Friday, 7 October 2011

Hair Salon for Curvy Clients

Now this subject should cause some debate!

Bashar Brown, a British hair stylist, has opened Hair By Bashar, a salon that caters to plus size clients who feel uncomfortable in mainstream salons.

"Increasingly, larger women were telling me how they hate going to the salon because they are filled with slim, glamorous women," Brown explained to the Daily Mail. "For them, it feels the same as walking into a gym full of ultra-fit people. They feel like everyone is staring at them."

So Brown has created a salon where larger women and men can feel comfortable getting their hair styled. This means extra large seats, gowns and hair-washing basins.

Brown says he sympathises with curvier clients because he used to be overweight. Now he wants to make those who feel uncomfortable with their bodies glamorous when it comes to beauty.

I find myself with mixed opinions on this one. Being pampered at the hair salon is one of the lovely luxury rituals that most women look forward to. I think its admirable that Bashar is attempting to create this environment for people who may not have enjoyed the process in the past. BUT... why should the more voluptuous of us feel uncomfortable in the same salon as our slimmer counterparts? Doesn't this go against everything that we are fighting for, ie, to not be judged by size, shape, age etc?

Heres hoping for a world where we can all share a salon/gym or any other public place without judgement or discomfort.

What do you think?


The Curvy Blonde said...

I agree with your take on it. I've never felt uncomfortable in the salon or worried about the chair sizes, etc..until now! Are the thin women staring at me? Oh well if they are...I love going to the salon and have never felt uncomfortable or unwelcome. I want to know what salon these women are going to where they are being stared at!
Great article!

GG said...

I feel uncomfortable in salons for the reasons Brown puts forward. I wish I didn't but I do. Maybe it's because I feel outnumbered, maybe it's because I'm afraid I'll break their chairs, maybe it's because I'm staring at myself in the mirror for an hour under awful lights with wet hair, or hair pinned in crazy ways while the colour is going in.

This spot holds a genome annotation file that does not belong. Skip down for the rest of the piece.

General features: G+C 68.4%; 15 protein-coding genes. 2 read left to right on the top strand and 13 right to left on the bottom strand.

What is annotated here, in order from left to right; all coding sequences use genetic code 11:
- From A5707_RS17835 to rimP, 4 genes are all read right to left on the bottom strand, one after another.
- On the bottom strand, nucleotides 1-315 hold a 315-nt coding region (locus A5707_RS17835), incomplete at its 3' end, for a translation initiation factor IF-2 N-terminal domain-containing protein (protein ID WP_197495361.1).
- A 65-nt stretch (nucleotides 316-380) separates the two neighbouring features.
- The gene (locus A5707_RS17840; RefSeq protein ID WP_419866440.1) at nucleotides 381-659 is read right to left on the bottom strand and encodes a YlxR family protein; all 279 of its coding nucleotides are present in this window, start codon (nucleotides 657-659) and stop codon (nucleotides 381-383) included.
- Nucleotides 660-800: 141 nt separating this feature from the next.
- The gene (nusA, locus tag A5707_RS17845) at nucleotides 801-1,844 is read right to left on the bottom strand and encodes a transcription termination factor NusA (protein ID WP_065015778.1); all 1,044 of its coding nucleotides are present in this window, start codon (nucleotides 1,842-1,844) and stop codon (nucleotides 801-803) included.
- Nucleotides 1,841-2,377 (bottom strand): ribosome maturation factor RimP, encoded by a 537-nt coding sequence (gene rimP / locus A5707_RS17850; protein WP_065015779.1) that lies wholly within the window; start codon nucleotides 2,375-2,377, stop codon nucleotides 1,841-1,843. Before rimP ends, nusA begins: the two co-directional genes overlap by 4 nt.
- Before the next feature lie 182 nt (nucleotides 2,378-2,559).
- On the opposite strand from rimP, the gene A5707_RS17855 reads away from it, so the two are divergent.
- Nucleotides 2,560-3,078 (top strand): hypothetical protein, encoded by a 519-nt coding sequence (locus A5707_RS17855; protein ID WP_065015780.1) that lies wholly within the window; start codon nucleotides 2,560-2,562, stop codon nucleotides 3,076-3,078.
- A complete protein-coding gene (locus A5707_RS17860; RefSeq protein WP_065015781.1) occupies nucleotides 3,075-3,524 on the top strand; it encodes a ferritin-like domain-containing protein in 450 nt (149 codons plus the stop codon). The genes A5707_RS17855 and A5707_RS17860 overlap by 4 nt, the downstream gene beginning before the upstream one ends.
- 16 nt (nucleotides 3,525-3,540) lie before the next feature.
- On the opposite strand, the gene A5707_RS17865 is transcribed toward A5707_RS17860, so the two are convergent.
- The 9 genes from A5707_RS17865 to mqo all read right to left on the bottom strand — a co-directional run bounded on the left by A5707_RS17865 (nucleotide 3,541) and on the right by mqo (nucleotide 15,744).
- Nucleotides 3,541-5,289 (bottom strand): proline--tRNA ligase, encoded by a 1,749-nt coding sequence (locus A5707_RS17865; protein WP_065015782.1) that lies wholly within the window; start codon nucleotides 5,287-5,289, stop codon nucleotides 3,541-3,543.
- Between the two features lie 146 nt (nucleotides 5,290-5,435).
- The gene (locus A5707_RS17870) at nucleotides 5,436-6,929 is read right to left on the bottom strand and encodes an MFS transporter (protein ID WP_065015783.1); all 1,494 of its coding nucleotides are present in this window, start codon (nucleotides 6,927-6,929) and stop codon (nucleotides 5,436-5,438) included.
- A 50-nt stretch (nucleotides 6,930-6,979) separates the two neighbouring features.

Maybe it's because I'm forced to confront my appearance in this way.
I'm uncomfortable to the point where I only go to the salon 2 or 3 times a year, at the most.

In saying that, although going to a salon exclusively for curvy girls would make the whole salon experience so much better for me, I don't think it helps the more abstract, longer term goals of having society accept fat people as normal if we segregate ourselves this way.

For me, being visible is a form if activism: and that can mean anything from having crazy hair, wearing loud clothes, wearing fashionable clothes, eating in public. Mainly just existing and not hiding because I'm fat. And so my presence in a salon has two purposes: for me to get my hair done, but it's also an act of activism, putting myself out there, existing as a fat person in a thin-centric world/salon, and trying in some small way to normalise the fat body. So the choice between going to a plus-size only salon and regular salon is the choice between what I need for myself and what I need for society, and ultimately myself again, but in a more abstract way.

Still, I wish I didn't have to confront all those negative thoughts and uncomfortable feelings I get in a salon. But maybe that change has to come within me: creating a new type of salon won't make the problem of having a 'bad body-image day" go away.